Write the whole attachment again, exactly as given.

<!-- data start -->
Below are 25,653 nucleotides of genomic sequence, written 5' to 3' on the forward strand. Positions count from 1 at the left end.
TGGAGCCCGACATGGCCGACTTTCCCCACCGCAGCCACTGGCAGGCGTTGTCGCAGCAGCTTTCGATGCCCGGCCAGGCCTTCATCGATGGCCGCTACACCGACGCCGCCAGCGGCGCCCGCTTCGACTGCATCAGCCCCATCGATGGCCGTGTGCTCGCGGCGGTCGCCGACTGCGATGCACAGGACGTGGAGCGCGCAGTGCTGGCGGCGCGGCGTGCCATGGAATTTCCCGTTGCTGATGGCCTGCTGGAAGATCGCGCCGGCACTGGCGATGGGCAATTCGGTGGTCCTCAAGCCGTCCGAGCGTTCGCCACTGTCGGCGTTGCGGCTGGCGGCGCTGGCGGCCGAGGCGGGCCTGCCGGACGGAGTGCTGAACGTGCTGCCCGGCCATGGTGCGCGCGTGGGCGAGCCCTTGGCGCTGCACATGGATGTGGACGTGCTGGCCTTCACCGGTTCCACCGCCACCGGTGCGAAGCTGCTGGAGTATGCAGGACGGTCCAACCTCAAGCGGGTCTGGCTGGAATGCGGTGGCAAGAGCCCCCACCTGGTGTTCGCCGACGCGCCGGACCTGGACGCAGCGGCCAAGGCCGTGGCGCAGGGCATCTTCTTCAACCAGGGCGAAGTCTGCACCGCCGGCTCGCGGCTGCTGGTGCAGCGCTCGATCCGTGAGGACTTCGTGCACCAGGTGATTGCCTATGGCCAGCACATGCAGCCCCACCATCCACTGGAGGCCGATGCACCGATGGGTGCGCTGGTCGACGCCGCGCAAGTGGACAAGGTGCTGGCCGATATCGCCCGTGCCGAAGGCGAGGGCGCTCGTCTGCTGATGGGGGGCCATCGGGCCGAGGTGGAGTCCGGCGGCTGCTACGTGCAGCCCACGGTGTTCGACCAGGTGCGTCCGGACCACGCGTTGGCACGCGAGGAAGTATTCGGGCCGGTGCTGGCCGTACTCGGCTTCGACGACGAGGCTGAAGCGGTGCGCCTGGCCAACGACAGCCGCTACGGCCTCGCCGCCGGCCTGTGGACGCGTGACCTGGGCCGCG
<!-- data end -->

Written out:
Below are 25,653 nucleotides of genomic sequence, written 5' to 3' on the forward strand. Positions count from 1 at the left end.
TGGAGCCCGACATGGCCGACTTTCCCCACCGCAGCCACTGGCAGGCGTTGTCGCAGCAGCTTTCGATGCCCGGCCAGGCCTTCATCGATGGCCGCTACACCGACGCCGCCAGCGGCGCCCGCTTCGACTGCATCAGCCCCATCGATGGCCGTGTGCTCGCGGCGGTCGCCGACTGCGATGCACAGGACGTGGAGCGCGCAGTGCTGGCGGCGCGGCGTGCCATGGAATTTCCCGTTGCTGATGGCCTGCTGGAAGATCGCGCCGGCACTGGCGATGGGCAATTCGGTGGTCCTCAAGCCGTCCGAGCGTTCGCCACTGTCGGCGTTGCGGCTGGCGGCGCTGGCGGCCGAGGCGGGCCTGCCGGACGGAGTGCTGAACGTGCTGCCCGGCCATGGTGCGCGCGTGGGCGAGCCCTTGGCGCTGCACATGGATGTGGACGTGCTGGCCTTCACCGGTTCCACCGCCACCGGTGCGAAGCTGCTGGAGTATGCAGGACGGTCCAACCTCAAGCGGGTCTGGCTGGAATGCGGTGGCAAGAGCCCCCACCTGGTGTTCGCCGACGCGCCGGACCTGGACGCAGCGGCCAAGGCCGTGGCGCAGGGCATCTTCTTCAACCAGGGCGAAGTCTGCACCGCCGGCTCGCGGCTGCTGGTGCAGCGCTCGATCCGTGAGGACTTCGTGCACCAGGTGATTGCCTATGGCCAGCACATGCAGCCCCACCATCCACTGGAGGCCGATGCACCGATGGGTGCGCTGGTCGACGCCGCGCAAGTGGACAAGGTGCTGGCCGATATCGCCCGTGCCGAAGGCGAGGGCGCTCGTCTGCTGATGGGGGGCCATCGGGCCGAGGTGGAGTCCGGCGGCTGCTACGTGCAGCCCACGGTGTTCGACCAGGTGCGTCCGGACCACGCGTTGGCACGCGAGGAAGTATTCGGGCCGGTGCTGGCCGTACTCGGCTTCGACGACGAGGCTGAAGCGGTGCGCCTGGCCAACGACAGCCGCTACGGCCTCGCCGCCGGCCTGTGGACGCGTGACCTGGGCCGCG